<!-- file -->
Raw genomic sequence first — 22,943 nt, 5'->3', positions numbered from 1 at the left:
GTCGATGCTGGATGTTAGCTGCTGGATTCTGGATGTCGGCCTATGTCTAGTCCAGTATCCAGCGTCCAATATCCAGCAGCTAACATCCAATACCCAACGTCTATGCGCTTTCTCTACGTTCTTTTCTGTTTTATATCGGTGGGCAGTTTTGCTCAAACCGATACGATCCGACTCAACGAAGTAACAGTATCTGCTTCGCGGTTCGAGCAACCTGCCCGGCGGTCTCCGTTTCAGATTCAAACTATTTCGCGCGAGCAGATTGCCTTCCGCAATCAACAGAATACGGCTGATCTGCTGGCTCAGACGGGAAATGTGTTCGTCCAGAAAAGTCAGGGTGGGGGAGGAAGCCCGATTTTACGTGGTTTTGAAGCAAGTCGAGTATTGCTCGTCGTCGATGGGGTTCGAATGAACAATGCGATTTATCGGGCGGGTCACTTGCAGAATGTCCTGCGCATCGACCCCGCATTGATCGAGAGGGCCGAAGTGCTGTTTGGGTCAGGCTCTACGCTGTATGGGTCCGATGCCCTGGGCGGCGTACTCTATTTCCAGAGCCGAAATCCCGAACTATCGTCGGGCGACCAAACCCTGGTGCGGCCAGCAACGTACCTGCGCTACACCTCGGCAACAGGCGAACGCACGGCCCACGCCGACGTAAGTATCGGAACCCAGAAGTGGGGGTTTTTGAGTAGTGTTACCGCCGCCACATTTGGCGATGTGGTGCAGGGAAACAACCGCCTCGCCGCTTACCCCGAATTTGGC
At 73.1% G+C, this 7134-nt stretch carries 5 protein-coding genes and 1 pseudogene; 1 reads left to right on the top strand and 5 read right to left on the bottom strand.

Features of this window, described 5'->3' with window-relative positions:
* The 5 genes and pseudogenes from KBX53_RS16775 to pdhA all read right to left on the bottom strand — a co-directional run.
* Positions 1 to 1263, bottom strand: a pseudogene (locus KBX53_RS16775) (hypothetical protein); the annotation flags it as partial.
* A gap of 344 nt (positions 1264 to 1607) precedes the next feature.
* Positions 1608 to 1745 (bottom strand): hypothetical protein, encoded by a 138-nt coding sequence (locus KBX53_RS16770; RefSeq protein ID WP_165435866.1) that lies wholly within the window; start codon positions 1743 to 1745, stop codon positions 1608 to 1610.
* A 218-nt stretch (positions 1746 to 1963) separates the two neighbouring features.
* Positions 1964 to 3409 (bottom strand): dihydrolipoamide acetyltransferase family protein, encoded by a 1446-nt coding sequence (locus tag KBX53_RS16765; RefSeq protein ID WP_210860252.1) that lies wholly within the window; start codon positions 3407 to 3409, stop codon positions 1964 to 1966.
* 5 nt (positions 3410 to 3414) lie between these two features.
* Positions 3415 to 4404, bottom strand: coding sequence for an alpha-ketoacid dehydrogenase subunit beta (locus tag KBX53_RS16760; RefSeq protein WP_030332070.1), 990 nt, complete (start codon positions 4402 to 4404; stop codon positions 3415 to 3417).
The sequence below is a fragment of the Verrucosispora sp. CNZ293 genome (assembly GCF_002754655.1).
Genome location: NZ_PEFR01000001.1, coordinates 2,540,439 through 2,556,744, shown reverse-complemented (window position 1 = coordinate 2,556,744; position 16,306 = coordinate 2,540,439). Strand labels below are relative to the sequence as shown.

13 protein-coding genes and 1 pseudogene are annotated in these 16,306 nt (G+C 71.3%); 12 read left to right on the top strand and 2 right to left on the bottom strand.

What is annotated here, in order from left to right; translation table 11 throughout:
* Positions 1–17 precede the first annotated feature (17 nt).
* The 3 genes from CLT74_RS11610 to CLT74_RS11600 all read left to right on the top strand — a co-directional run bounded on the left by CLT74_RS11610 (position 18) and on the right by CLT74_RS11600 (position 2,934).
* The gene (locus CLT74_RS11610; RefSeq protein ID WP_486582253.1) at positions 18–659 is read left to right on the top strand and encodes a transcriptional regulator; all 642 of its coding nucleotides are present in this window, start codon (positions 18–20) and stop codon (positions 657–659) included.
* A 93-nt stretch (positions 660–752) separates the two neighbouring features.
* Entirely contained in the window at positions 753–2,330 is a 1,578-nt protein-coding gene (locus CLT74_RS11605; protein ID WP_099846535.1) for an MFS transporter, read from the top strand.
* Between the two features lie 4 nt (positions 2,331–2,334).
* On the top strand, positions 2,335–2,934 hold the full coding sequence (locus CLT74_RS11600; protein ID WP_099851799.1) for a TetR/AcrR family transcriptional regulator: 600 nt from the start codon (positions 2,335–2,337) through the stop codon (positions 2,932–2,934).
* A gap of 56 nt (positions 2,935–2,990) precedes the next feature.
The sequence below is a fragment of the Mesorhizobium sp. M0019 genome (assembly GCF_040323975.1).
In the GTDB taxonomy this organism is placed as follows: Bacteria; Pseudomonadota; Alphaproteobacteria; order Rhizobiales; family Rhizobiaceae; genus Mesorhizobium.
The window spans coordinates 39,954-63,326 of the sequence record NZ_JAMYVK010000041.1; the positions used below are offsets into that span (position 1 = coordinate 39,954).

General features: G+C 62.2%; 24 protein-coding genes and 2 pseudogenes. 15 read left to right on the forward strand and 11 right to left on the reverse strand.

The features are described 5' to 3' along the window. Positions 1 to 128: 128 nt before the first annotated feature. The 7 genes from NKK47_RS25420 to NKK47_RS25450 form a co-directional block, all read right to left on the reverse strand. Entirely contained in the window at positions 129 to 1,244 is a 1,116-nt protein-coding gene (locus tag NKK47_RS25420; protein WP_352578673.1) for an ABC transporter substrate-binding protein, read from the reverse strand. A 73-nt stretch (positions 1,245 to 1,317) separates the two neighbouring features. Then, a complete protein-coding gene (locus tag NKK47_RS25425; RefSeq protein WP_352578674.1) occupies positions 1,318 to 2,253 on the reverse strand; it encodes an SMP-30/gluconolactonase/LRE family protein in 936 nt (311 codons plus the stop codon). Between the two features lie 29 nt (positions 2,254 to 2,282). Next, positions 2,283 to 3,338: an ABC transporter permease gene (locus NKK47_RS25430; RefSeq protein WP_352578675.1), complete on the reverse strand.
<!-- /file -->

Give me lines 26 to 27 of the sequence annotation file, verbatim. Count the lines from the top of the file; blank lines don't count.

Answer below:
In the GTDB taxonomy this organism is placed as follows: Bacteria; Pseudomonadota; Alphaproteobacteria; order Rhizobiales; family Rhizobiaceae; genus Mesorhizobium.
The window spans coordinates 39,954-63,326 of the sequence record NZ_JAMYVK010000041.1; the positions used below are offsets into that span (position 1 = coordinate 39,954).